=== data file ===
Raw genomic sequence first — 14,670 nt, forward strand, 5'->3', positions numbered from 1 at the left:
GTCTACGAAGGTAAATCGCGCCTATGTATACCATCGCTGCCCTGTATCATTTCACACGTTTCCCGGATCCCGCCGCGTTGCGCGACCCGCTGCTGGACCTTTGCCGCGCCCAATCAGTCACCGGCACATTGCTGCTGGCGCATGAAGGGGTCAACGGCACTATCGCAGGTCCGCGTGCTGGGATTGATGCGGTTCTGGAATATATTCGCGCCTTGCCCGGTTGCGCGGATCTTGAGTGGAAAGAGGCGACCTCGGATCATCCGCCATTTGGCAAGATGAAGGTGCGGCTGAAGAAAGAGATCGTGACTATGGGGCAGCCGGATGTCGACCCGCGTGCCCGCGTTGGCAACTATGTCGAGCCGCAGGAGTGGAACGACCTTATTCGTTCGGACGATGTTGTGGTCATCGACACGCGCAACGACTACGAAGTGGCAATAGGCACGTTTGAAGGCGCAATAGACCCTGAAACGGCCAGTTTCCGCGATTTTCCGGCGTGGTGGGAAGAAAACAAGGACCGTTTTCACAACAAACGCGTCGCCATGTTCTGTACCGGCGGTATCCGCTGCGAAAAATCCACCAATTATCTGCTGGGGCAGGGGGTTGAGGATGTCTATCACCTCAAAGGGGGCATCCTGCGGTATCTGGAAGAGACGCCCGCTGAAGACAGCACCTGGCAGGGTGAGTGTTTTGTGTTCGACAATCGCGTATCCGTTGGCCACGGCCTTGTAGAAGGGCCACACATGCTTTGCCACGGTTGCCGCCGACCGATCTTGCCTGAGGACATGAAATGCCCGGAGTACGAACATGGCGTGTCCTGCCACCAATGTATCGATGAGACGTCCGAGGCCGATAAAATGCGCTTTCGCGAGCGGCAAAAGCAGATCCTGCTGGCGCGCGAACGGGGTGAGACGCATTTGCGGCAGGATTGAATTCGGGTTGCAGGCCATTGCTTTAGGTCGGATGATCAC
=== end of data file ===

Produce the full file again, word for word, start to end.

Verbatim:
Raw genomic sequence first — 14,670 nt, forward strand, 5'->3', positions numbered from 1 at the left:
GTCTACGAAGGTAAATCGCGCCTATGTATACCATCGCTGCCCTGTATCATTTCACACGTTTCCCGGATCCCGCCGCGTTGCGCGACCCGCTGCTGGACCTTTGCCGCGCCCAATCAGTCACCGGCACATTGCTGCTGGCGCATGAAGGGGTCAACGGCACTATCGCAGGTCCGCGTGCTGGGATTGATGCGGTTCTGGAATATATTCGCGCCTTGCCCGGTTGCGCGGATCTTGAGTGGAAAGAGGCGACCTCGGATCATCCGCCATTTGGCAAGATGAAGGTGCGGCTGAAGAAAGAGATCGTGACTATGGGGCAGCCGGATGTCGACCCGCGTGCCCGCGTTGGCAACTATGTCGAGCCGCAGGAGTGGAACGACCTTATTCGTTCGGACGATGTTGTGGTCATCGACACGCGCAACGACTACGAAGTGGCAATAGGCACGTTTGAAGGCGCAATAGACCCTGAAACGGCCAGTTTCCGCGATTTTCCGGCGTGGTGGGAAGAAAACAAGGACCGTTTTCACAACAAACGCGTCGCCATGTTCTGTACCGGCGGTATCCGCTGCGAAAAATCCACCAATTATCTGCTGGGGCAGGGGGTTGAGGATGTCTATCACCTCAAAGGGGGCATCCTGCGGTATCTGGAAGAGACGCCCGCTGAAGACAGCACCTGGCAGGGTGAGTGTTTTGTGTTCGACAATCGCGTATCCGTTGGCCACGGCCTTGTAGAAGGGCCACACATGCTTTGCCACGGTTGCCGCCGACCGATCTTGCCTGAGGACATGAAATGCCCGGAGTACGAACATGGCGTGTCCTGCCACCAATGTATCGATGAGACGTCCGAGGCCGATAAAATGCGCTTTCGCGAGCGGCAAAAGCAGATCCTGCTGGCGCGCGAACGGGGTGAGACGCATTTGCGGCAGGATTGAATTCGGGTTGCAGGCCATTGCTTTAGGTCGGATGATCAC